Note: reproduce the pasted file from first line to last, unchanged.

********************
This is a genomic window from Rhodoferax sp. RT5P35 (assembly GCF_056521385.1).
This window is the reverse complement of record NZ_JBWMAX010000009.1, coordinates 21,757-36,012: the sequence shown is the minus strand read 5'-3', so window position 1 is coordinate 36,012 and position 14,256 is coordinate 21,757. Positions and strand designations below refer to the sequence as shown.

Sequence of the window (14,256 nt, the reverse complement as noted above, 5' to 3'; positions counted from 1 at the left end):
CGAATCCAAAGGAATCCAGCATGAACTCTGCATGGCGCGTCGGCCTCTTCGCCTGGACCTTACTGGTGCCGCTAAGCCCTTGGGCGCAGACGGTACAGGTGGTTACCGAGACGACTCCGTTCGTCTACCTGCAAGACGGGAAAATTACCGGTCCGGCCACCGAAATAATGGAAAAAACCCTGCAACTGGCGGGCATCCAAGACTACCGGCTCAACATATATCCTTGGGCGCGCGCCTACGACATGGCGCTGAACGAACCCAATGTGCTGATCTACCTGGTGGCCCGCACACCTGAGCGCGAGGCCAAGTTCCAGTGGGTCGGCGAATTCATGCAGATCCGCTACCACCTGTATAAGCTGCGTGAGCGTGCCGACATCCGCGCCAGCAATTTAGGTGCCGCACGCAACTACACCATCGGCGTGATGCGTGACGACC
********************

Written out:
This is a genomic window from Rhodoferax sp. RT5P35 (assembly GCF_056521385.1).
This window is the reverse complement of record NZ_JBWMAX010000009.1, coordinates 21,757-36,012: the sequence shown is the minus strand read 5'-3', so window position 1 is coordinate 36,012 and position 14,256 is coordinate 21,757. Positions and strand designations below refer to the sequence as shown.

Sequence of the window (14,256 nt, the reverse complement as noted above, 5' to 3'; positions counted from 1 at the left end):
CGAATCCAAAGGAATCCAGCATGAACTCTGCATGGCGCGTCGGCCTCTTCGCCTGGACCTTACTGGTGCCGCTAAGCCCTTGGGCGCAGACGGTACAGGTGGTTACCGAGACGACTCCGTTCGTCTACCTGCAAGACGGGAAAATTACCGGTCCGGCCACCGAAATAATGGAAAAAACCCTGCAACTGGCGGGCATCCAAGACTACCGGCTCAACATATATCCTTGGGCGCGCGCCTACGACATGGCGCTGAACGAACCCAATGTGCTGATCTACCTGGTGGCCCGCACACCTGAGCGCGAGGCCAAGTTCCAGTGGGTCGGCGAATTCATGCAGATCCGCTACCACCTGTATAAGCTGCGTGAGCGTGCCGACATCCGCGCCAGCAATTTAGGTGCCGCACGCAACTACACCATCGGCGTGATGCGTGACGACC